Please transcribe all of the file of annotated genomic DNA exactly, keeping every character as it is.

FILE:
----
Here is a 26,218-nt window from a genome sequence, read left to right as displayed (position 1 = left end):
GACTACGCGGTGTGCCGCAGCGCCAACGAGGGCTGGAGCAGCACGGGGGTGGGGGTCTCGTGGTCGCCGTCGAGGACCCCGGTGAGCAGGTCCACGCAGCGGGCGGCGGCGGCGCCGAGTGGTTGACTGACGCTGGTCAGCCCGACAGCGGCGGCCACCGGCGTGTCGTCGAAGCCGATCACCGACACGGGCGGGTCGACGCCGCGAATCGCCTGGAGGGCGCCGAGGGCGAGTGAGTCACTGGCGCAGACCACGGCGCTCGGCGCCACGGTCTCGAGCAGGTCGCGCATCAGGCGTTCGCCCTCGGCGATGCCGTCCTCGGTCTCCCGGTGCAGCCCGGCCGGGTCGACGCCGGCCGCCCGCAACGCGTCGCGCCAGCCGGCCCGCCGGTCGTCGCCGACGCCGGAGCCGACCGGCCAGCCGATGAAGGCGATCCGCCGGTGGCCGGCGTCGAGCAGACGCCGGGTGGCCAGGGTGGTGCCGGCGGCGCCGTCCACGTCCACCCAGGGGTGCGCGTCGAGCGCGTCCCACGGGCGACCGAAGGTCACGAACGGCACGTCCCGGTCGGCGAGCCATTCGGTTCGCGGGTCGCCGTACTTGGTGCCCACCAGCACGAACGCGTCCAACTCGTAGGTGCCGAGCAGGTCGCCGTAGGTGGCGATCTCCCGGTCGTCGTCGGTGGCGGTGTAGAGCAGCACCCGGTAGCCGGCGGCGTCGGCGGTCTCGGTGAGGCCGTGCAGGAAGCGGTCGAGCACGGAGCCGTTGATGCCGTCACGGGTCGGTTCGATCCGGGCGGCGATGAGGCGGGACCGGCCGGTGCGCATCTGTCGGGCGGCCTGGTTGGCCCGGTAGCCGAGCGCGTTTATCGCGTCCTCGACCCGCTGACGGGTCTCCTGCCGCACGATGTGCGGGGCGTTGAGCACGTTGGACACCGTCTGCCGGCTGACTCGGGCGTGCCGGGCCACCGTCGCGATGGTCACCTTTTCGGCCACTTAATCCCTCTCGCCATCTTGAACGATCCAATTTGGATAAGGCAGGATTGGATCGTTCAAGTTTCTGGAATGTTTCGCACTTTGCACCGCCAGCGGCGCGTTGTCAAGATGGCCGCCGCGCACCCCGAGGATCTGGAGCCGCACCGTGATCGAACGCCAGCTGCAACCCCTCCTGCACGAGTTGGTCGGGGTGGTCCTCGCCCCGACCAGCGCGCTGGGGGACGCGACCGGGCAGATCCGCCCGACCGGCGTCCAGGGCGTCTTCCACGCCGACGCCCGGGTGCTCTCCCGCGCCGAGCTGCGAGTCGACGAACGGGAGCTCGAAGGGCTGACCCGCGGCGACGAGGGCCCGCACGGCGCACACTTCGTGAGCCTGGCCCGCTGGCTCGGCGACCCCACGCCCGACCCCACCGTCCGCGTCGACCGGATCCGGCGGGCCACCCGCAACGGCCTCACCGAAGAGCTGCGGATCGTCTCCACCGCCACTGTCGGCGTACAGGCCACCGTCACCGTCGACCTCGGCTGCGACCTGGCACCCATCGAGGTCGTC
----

Here is a 26,218-nt window from a genome sequence, read left to right as displayed (position 1 = left end):
GACTACGCGGTGTGCCGCAGCGCCAACGAGGGCTGGAGCAGCACGGGGGTGGGGGTCTCGTGGTCGCCGTCGAGGACCCCGGTGAGCAGGTCCACGCAGCGGGCGGCGGCGGCGCCGAGTGGTTGACTGACGCTGGTCAGCCCGACAGCGGCGGCCACCGGCGTGTCGTCGAAGCCGATCACCGACACGGGCGGGTCGACGCCGCGAATCGCCTGGAGGGCGCCGAGGGCGAGTGAGTCACTGGCGCAGACCACGGCGCTCGGCGCCACGGTCTCGAGCAGGTCGCGCATCAGGCGTTCGCCCTCGGCGATGCCGTCCTCGGTCTCCCGGTGCAGCCCGGCCGGGTCGACGCCGGCCGCCCGCAACGCGTCGCGCCAGCCGGCCCGCCGGTCGTCGCCGACGCCGGAGCCGACCGGCCAGCCGATGAAGGCGATCCGCCGGTGGCCGGCGTCGAGCAGACGCCGGGTGGCCAGGGTGGTGCCGGCGGCGCCGTCCACGTCCACCCAGGGGTGCGCGTCGAGCGCGTCCCACGGGCGACCGAAGGTCACGAACGGCACGTCCCGGTCGGCGAGCCATTCGGTTCGCGGGTCGCCGTACTTGGTGCCCACCAGCACGAACGCGTCCAACTCGTAGGTGCCGAGCAGGTCGCCGTAGGTGGCGATCTCCCGGTCGTCGTCGGTGGCGGTGTAGAGCAGCACCCGGTAGCCGGCGGCGTCGGCGGTCTCGGTGAGGCCGTGCAGGAAGCGGTCGAGCACGGAGCCGTTGATGCCGTCACGGGTCGGTTCGATCCGGGCGGCGATGAGGCGGGACCGGCCGGTGCGCATCTGTCGGGCGGCCTGGTTGGCCCGGTAGCCGAGCGCGTTTATCGCGTCCTCGACCCGCTGACGGGTCTCCTGCCGCACGATGTGCGGGGCGTTGAGCACGTTGGACACCGTCTGCCGGCTGACTCGGGCGTGCCGGGCCACCGTCGCGATGGTCACCTTTTCGGCCACTTAATCCCTCTCGCCATCTTGAACGATCCAATTTGGATAAGGCAGGATTGGATCGTTCAAGTTTCTGGAATGTTTCGCACTTTGCACCGCCAGCGGCGCGTTGTCAAGATGGCCGCCGCGCACCCCGAGGATCTGGAGCCGCACCGTGATCGAACGCCAGCTGCAACCCCTCCTGCACGAGTTGGTCGGGGTGGTCCTCGCCCCGACCAGCGCGCTGGGGGACGCGACCGGGCAGATCCGCCCGACCGGCGTCCAGGGCGTCTTCCACGCCGACGCCCGGGTGCTCTCCCGCGCCGAGCTGCGAGTCGACGAACGGGAGCTCGAAGGGCTGACCCGCGGCGACGAGGGCCCGCACGGCGCACACTTCGTGAGCCTGGCCCGCTGGCTCGGCGACCCCACGCCCGACCCCACCGTCCGCGTCGACCGGATCCGGCGGGCCACCCGCAACGGCCTCACCGAAGAGCTGCGGATCGTCTCCACCGCCACTGTCGGCGTACAGGCCACCGTCACCGTCGACCTCGGCTGCGACCTGGCACCCATCGAGGTCGTC